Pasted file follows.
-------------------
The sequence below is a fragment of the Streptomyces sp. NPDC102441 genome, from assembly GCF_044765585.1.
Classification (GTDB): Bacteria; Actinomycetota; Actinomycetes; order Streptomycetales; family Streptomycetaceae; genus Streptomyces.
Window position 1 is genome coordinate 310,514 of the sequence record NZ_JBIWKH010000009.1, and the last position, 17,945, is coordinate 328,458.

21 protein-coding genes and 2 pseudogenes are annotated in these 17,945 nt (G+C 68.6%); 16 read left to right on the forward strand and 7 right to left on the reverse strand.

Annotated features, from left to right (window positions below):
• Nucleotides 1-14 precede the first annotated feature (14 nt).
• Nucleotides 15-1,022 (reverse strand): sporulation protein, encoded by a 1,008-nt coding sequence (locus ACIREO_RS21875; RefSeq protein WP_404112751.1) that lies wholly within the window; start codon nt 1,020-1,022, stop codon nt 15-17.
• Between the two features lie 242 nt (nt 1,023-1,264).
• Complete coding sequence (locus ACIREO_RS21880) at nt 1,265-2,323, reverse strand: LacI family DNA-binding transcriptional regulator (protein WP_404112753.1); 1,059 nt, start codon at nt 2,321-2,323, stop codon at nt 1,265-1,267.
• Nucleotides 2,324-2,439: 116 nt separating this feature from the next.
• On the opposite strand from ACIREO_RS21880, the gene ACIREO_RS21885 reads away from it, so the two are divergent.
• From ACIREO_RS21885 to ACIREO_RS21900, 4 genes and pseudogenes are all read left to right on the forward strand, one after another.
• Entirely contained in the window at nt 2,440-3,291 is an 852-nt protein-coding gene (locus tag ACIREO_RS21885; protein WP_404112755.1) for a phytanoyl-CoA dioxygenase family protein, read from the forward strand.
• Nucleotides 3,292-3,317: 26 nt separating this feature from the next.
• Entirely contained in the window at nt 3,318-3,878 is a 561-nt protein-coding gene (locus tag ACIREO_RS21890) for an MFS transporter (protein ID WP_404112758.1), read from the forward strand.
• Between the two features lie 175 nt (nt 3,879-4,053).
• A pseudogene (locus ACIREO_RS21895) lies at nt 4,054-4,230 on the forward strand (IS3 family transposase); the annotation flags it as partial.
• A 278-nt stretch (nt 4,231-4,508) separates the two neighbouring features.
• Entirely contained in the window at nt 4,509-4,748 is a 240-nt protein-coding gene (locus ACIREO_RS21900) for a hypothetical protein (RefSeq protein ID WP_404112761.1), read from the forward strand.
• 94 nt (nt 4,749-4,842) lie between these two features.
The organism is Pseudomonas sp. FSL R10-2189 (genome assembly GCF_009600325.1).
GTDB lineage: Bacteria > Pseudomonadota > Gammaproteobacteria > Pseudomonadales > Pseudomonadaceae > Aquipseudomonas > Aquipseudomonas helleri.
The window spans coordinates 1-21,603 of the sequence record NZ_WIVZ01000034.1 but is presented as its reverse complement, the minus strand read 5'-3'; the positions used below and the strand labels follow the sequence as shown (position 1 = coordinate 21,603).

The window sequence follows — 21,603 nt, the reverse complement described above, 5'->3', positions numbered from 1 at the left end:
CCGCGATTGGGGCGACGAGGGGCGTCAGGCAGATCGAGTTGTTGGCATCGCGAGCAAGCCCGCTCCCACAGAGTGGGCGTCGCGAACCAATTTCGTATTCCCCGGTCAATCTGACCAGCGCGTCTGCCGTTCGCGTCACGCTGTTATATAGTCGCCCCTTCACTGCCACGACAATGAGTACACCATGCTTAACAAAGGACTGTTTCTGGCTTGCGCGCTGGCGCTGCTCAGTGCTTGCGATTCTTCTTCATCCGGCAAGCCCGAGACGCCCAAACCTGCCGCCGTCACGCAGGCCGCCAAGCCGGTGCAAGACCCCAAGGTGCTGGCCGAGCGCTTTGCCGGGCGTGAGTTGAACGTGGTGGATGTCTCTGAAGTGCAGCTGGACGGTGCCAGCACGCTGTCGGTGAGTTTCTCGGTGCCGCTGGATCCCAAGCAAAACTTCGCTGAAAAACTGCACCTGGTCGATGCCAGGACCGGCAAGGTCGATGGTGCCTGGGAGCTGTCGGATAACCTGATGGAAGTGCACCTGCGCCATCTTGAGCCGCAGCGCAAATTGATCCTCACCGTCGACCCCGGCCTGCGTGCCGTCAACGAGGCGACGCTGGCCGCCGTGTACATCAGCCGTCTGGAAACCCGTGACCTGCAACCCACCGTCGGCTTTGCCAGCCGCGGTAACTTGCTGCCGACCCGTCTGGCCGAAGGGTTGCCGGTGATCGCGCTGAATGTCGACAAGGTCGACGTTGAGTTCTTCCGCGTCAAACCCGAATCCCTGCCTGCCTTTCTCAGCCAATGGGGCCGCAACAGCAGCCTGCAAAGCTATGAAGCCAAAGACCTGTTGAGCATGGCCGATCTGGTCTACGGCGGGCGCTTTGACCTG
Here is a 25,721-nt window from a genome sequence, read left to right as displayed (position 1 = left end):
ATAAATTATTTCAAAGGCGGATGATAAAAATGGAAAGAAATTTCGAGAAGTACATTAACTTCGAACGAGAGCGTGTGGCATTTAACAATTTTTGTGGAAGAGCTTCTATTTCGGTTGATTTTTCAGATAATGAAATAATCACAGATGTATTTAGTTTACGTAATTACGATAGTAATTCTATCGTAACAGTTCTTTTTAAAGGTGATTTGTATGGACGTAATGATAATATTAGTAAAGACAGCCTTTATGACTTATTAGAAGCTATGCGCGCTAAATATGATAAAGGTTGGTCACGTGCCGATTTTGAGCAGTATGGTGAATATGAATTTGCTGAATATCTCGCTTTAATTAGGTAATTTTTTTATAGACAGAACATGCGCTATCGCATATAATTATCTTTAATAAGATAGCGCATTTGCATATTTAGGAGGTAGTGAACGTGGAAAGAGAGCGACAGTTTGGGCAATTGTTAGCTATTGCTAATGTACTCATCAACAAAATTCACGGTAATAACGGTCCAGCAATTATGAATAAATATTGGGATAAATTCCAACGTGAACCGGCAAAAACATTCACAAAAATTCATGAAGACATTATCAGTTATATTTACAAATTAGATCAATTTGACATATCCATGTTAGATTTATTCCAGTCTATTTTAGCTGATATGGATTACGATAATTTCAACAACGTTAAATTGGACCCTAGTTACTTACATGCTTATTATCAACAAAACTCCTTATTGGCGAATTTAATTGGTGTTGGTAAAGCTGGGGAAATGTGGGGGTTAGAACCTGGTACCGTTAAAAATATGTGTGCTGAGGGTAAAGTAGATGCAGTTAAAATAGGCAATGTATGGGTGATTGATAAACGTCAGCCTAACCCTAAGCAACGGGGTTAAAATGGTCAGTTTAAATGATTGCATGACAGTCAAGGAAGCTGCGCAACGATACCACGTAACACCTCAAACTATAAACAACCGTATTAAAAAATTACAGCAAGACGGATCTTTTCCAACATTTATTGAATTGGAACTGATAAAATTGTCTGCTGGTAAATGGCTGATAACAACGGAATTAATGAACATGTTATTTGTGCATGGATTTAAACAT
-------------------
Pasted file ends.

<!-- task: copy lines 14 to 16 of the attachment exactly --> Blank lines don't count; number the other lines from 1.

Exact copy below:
• Nucleotides 3,292-3,317: 26 nt separating this feature from the next.
• Entirely contained in the window at nt 3,318-3,878 is a 561-nt protein-coding gene (locus tag ACIREO_RS21890) for an MFS transporter (protein ID WP_404112758.1), read from the forward strand.
• Between the two features lie 175 nt (nt 3,879-4,053).